Chesapeake, Ironton get ODNR grants
Two schools in Lawrence County have received money from a grant program from the Ohio Department of Natural Resources.
On Tuesday Ironton and Chesapeake schools each were awarded $150,000 from the ODNR scrap tire grant program.
“This is the first for our county,” said Dan Palmer, director of the Lawrence-Scioto Solid Waste District. “I am elated. This is unheard of to receive two of these in your district.”
The money will be used to purchase scrapped rubber that will be used in the athletic complexes at both schools. Currently Chesapeake is building a new athletic complex and has been unable to use its former track for the past two seasons.
There are three versions of the material that can be used, according to Chet Chaney of the ODNR.
There is running track material where melted ground tire rubber is injected into the asphalt process. There is a rubber base for soccer, baseball and football fields that is ground chipped rubber. And there is filling material that goes into Astroturf.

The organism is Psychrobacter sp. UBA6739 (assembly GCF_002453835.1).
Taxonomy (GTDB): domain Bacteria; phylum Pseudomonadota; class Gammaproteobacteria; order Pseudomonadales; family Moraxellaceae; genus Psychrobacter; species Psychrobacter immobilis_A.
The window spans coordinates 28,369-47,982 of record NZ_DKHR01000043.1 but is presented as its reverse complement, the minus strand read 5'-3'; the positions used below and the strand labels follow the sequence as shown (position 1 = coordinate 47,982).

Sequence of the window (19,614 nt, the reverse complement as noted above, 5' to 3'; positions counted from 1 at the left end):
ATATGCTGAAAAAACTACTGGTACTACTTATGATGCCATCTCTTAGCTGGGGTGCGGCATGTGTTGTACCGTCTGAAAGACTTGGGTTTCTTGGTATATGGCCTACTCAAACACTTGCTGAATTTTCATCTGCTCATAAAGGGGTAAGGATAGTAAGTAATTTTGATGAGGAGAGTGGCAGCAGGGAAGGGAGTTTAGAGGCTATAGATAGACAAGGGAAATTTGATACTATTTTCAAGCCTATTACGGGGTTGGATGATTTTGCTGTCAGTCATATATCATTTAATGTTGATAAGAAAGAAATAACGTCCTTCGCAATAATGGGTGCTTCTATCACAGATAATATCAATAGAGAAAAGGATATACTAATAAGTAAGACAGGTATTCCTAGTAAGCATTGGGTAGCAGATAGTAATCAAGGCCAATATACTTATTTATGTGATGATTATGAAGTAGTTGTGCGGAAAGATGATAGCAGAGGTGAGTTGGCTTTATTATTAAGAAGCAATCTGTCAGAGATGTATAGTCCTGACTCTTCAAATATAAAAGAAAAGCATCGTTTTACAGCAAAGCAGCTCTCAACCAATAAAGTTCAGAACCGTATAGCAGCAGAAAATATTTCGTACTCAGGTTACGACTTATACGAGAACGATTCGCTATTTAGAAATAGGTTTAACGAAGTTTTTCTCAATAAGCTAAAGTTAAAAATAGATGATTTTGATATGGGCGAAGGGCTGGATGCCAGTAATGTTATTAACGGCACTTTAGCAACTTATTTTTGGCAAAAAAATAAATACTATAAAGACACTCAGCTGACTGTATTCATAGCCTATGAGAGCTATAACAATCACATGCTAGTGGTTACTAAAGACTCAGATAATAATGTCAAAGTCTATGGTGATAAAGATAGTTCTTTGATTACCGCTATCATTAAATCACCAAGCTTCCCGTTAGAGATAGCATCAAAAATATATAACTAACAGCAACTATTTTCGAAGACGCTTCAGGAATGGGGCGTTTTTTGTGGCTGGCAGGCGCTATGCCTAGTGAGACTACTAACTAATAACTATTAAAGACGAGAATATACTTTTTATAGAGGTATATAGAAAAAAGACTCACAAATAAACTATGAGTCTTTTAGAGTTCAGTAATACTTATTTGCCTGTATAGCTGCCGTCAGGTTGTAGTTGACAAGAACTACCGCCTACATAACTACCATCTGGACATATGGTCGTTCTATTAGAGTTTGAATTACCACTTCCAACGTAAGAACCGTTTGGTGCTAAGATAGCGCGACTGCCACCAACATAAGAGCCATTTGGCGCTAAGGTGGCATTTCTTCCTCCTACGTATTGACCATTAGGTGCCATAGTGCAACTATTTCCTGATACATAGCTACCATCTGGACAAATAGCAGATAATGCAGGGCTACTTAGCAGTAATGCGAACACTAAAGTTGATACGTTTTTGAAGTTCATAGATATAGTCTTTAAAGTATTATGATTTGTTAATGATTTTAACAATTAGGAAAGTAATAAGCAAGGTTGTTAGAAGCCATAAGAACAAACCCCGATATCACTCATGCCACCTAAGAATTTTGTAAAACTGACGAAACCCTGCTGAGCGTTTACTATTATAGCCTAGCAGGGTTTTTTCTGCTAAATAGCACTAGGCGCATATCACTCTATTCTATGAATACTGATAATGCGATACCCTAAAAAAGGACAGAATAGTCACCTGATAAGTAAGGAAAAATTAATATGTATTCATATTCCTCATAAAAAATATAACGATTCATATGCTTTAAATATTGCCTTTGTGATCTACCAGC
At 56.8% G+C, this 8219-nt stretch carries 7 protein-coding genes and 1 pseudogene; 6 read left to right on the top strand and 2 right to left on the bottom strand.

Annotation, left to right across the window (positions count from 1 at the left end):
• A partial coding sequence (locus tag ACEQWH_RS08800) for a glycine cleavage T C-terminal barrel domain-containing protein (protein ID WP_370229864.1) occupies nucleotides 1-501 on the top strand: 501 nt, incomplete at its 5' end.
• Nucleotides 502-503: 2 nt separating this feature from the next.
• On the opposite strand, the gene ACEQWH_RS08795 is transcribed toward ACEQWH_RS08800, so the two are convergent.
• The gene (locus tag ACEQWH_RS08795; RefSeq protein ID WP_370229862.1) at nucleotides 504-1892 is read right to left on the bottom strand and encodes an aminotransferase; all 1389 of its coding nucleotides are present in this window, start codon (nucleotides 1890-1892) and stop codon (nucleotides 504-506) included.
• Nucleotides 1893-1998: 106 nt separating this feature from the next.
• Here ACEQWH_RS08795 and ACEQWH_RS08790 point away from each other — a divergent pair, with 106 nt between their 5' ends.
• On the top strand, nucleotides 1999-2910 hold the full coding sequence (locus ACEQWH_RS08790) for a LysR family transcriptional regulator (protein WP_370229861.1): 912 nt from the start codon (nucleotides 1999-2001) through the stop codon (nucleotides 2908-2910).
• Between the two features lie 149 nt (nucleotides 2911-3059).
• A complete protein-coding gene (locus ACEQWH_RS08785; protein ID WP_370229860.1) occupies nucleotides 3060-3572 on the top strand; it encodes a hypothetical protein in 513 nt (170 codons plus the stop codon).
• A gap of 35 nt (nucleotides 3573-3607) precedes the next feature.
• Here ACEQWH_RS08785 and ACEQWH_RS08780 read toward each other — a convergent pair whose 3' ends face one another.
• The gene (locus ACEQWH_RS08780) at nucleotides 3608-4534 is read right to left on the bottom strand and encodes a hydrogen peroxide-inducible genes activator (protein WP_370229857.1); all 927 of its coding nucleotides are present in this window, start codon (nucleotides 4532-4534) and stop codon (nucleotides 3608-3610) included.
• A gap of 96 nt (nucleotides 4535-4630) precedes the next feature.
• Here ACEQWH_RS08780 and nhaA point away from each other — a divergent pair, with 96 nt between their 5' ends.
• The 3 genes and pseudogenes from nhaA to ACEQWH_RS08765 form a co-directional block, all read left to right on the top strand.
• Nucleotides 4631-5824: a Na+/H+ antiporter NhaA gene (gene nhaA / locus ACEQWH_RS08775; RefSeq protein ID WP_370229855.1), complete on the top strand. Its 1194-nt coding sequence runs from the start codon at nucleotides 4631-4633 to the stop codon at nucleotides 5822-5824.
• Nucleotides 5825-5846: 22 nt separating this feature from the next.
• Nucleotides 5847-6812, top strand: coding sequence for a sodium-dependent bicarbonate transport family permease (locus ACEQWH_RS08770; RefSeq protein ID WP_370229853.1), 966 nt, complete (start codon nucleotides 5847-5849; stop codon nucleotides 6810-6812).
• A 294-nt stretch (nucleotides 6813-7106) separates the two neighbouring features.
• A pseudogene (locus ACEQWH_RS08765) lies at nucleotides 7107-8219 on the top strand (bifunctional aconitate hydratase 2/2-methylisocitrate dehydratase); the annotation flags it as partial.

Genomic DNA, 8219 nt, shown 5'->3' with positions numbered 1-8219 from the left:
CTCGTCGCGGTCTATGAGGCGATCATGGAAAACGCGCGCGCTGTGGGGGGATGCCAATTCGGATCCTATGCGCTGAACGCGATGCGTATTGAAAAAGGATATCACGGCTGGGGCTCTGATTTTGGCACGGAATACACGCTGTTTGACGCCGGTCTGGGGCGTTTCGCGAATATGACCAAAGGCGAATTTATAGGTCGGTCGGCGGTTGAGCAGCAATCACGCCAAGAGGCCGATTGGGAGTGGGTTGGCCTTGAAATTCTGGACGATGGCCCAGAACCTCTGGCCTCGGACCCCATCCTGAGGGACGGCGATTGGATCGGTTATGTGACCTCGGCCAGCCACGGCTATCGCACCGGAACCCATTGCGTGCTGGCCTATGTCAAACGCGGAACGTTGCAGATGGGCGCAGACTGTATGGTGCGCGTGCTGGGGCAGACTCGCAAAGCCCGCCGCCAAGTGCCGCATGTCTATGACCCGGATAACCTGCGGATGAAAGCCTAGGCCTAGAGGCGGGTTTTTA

“What that does for athletes is it is a safety factor allowing for when they do fall, it is not as hard and it prevents injury,” Chaney said.
Last fall the Chesapeake Board of Education voted to build a new football and soccer field and track. The grant will go toward making that a reality.
“I would like to thank the Ohio Department of Natural Resources for giving us the opportunity to apply for the scrap tire grant,” Dr. Scott Howard, Chesapeake Superintendent, said.
Working on the proposal took four to five months, Howard said.
“It was one of the best proposals that I have seen,” he said. “We are also pleased we are using recycled materials that helps out everybody. We are excited to move forward with our athletic complex.”
Involved in the creating the Ironton grant application were Kim Thomas and Greg Cronacher, track coaches, Athletic Director Mark LaFon and School Superintendent Dean Nance.
“When the grant was written, it was to cover multiple projects that we had planned over the next several years,” Nance said. “This is going to enable us to do some of those projects sooner. We can use the recycled rubber for resurfacing the track. Our track was at the point that if it was not resurfaced in the next year, we were probably going to have to replace the base because of age.”
The recycled material will also go to the sand in-field and warning tracks for the baseball and softball fields.